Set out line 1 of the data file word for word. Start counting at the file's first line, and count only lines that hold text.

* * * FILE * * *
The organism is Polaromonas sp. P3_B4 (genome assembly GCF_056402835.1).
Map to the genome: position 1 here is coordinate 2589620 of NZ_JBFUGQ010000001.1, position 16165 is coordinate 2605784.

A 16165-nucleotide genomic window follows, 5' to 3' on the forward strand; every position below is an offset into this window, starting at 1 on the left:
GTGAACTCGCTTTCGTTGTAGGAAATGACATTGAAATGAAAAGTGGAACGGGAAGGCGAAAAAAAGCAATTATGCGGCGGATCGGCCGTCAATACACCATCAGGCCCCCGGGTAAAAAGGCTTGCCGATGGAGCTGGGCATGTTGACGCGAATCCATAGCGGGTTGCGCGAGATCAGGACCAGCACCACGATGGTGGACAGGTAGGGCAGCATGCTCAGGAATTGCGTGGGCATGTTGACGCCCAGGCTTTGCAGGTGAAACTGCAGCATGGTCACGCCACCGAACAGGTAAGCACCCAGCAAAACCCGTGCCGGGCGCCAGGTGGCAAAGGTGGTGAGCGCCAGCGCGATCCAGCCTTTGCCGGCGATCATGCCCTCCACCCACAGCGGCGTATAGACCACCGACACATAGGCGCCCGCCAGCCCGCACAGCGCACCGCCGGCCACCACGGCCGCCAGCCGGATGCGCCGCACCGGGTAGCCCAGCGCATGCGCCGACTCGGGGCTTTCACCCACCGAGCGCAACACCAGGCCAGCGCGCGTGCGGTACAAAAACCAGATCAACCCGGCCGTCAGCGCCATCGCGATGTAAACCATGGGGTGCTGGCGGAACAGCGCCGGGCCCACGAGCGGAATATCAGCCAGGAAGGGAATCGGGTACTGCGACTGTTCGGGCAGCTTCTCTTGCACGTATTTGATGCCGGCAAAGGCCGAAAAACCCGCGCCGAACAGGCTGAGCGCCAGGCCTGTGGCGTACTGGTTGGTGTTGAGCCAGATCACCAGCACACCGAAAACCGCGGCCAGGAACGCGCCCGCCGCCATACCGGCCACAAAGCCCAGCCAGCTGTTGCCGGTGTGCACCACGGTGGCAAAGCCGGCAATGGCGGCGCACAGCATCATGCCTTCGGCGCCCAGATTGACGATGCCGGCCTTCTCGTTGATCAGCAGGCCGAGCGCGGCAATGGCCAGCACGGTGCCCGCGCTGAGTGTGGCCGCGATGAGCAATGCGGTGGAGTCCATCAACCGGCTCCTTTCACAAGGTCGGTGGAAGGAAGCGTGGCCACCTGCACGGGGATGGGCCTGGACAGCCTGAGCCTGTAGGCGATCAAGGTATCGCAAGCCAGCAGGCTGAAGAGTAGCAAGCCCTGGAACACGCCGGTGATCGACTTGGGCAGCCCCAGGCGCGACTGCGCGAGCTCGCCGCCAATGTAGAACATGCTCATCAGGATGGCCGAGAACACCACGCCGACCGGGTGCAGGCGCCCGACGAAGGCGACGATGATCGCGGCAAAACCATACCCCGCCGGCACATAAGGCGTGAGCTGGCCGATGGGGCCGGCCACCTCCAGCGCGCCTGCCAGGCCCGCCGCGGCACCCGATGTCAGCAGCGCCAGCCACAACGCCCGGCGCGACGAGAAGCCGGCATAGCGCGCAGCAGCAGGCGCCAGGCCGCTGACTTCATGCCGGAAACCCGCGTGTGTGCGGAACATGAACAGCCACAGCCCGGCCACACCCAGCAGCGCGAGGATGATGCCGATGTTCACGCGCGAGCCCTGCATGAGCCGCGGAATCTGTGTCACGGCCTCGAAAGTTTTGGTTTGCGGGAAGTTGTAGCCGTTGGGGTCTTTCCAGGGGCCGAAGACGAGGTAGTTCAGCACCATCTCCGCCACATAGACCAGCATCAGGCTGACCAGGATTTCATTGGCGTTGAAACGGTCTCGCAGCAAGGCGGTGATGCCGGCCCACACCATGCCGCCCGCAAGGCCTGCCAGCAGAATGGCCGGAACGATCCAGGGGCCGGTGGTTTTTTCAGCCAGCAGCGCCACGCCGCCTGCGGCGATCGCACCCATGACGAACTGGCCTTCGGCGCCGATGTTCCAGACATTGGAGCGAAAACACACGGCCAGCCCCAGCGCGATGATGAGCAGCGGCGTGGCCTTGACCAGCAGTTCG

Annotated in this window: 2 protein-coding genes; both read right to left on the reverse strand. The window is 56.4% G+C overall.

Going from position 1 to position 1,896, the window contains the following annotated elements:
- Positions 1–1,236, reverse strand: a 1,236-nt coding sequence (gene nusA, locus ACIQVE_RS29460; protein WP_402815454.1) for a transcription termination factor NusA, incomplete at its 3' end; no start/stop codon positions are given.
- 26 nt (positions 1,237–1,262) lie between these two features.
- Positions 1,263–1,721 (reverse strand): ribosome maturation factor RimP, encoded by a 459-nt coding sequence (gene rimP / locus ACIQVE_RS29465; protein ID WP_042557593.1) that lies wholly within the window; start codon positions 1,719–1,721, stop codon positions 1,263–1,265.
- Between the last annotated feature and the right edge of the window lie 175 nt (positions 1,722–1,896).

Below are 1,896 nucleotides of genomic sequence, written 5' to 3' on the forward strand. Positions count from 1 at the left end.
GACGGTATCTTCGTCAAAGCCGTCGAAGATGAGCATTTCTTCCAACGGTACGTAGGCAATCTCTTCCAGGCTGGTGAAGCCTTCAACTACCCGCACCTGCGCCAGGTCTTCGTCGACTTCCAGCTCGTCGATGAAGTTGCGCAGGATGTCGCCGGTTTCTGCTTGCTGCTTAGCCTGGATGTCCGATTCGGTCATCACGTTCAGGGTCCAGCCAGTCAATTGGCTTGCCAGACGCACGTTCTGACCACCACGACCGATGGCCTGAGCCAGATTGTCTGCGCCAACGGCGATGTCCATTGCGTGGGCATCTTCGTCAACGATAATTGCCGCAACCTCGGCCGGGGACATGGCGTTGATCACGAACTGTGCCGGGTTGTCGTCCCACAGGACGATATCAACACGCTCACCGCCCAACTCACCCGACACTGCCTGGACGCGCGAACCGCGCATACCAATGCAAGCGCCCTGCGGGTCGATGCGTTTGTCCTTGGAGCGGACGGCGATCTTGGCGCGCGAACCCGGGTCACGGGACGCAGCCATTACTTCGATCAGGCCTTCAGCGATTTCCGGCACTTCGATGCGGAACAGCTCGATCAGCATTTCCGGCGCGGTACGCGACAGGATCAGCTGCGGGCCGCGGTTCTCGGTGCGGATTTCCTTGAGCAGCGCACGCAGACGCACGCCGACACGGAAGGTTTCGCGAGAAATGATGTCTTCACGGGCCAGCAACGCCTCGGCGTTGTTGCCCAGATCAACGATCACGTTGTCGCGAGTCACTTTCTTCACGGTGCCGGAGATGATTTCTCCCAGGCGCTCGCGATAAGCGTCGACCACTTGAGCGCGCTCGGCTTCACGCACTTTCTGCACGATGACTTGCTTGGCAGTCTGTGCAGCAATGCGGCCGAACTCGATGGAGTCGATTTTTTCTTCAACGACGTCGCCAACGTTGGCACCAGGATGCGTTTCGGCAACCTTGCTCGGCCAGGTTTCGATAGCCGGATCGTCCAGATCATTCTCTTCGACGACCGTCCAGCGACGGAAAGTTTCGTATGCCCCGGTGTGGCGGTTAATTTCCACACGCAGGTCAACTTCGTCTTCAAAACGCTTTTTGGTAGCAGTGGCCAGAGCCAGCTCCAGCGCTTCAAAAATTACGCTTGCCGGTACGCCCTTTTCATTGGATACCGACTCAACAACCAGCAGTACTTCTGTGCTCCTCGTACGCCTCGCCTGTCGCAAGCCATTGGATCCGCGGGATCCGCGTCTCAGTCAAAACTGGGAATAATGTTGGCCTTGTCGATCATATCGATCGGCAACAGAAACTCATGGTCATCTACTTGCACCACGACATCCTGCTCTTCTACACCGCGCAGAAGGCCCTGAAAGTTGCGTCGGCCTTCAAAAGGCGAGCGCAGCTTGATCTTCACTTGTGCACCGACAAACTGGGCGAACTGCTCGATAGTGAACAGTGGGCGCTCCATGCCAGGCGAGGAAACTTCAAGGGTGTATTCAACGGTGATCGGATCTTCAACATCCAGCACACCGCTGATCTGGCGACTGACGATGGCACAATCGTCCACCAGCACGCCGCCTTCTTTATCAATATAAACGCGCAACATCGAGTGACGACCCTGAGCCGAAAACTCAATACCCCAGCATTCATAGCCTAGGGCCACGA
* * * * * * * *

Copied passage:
The organism is Polaromonas sp. P3_B4 (genome assembly GCF_056402835.1).